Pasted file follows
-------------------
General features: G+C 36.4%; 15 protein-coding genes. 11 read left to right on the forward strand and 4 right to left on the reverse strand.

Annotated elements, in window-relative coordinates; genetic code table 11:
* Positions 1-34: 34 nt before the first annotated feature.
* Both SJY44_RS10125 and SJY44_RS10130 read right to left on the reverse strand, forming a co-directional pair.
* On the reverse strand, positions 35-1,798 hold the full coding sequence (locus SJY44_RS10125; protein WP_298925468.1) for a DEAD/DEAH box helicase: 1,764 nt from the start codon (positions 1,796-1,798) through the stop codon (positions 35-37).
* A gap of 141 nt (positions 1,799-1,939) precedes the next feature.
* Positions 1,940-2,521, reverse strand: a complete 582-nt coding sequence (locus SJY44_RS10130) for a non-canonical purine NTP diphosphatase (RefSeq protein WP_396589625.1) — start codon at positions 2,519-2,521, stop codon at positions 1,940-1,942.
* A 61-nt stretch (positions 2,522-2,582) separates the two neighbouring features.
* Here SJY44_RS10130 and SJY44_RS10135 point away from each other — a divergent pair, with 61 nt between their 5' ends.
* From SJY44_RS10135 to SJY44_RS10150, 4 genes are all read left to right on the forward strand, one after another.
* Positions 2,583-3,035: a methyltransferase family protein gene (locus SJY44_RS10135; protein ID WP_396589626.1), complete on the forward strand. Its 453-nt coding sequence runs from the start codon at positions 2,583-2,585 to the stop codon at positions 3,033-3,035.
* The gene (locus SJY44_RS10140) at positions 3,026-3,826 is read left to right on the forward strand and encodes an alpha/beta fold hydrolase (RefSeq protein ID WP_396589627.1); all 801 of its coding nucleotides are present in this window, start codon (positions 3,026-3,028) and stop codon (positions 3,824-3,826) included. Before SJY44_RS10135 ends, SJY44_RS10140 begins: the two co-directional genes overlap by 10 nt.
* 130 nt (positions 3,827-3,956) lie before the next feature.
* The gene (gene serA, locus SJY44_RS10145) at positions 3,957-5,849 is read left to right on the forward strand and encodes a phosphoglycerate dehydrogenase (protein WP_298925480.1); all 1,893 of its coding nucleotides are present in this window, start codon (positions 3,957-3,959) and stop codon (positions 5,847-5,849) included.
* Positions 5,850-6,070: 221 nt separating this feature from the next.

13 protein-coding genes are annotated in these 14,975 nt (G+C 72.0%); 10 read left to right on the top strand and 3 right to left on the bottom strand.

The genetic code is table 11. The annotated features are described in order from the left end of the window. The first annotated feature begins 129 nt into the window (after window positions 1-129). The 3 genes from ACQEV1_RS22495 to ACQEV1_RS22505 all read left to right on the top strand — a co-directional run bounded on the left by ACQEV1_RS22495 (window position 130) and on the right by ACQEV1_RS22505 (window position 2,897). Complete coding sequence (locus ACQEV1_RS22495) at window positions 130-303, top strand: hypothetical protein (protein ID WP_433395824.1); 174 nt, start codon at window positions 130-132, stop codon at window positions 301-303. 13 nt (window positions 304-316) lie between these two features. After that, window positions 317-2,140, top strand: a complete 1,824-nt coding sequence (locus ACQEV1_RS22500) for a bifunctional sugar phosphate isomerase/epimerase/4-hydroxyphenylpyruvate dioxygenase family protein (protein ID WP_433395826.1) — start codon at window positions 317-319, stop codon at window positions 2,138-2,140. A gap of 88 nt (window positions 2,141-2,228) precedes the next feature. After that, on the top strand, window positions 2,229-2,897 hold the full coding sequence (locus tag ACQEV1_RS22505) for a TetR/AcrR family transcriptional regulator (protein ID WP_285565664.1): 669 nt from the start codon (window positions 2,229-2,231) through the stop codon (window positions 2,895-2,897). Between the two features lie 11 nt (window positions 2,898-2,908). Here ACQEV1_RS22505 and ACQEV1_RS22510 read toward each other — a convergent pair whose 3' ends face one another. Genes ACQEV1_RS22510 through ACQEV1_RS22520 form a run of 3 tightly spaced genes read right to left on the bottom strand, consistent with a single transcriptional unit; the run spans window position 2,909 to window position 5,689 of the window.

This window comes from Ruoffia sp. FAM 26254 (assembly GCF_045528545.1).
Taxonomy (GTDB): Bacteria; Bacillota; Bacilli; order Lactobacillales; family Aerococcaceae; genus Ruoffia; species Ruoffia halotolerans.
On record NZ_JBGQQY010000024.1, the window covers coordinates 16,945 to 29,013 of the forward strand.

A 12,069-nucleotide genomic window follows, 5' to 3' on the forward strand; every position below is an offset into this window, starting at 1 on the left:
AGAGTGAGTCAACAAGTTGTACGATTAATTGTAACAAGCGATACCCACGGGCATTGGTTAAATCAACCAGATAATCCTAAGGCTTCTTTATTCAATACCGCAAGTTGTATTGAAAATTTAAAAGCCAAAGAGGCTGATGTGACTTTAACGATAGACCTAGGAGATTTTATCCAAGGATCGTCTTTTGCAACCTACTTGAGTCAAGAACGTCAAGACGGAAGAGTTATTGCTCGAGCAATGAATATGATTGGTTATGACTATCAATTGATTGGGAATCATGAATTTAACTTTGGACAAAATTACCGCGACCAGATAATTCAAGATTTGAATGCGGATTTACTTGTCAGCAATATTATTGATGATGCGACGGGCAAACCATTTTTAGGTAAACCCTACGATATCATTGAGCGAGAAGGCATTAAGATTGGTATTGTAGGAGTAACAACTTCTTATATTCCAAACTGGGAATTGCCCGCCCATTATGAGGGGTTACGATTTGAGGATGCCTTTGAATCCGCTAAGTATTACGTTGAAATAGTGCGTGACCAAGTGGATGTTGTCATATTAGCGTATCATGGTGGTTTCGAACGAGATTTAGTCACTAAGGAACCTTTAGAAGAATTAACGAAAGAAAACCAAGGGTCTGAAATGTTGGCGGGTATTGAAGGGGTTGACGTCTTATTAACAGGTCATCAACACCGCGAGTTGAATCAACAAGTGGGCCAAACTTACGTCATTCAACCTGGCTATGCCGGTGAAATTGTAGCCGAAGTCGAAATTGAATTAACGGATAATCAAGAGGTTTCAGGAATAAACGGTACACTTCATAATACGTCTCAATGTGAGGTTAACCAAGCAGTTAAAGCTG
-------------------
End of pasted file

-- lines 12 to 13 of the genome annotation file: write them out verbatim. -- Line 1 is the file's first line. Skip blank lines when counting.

* The gene (locus SJY44_RS10140) at positions 3,026-3,826 is read left to right on the forward strand and encodes an alpha/beta fold hydrolase (RefSeq protein ID WP_396589627.1); all 801 of its coding nucleotides are present in this window, start codon (positions 3,026-3,028) and stop codon (positions 3,824-3,826) included. Before SJY44_RS10135 ends, SJY44_RS10140 begins: the two co-directional genes overlap by 10 nt.
* 130 nt (positions 3,827-3,956) lie before the next feature.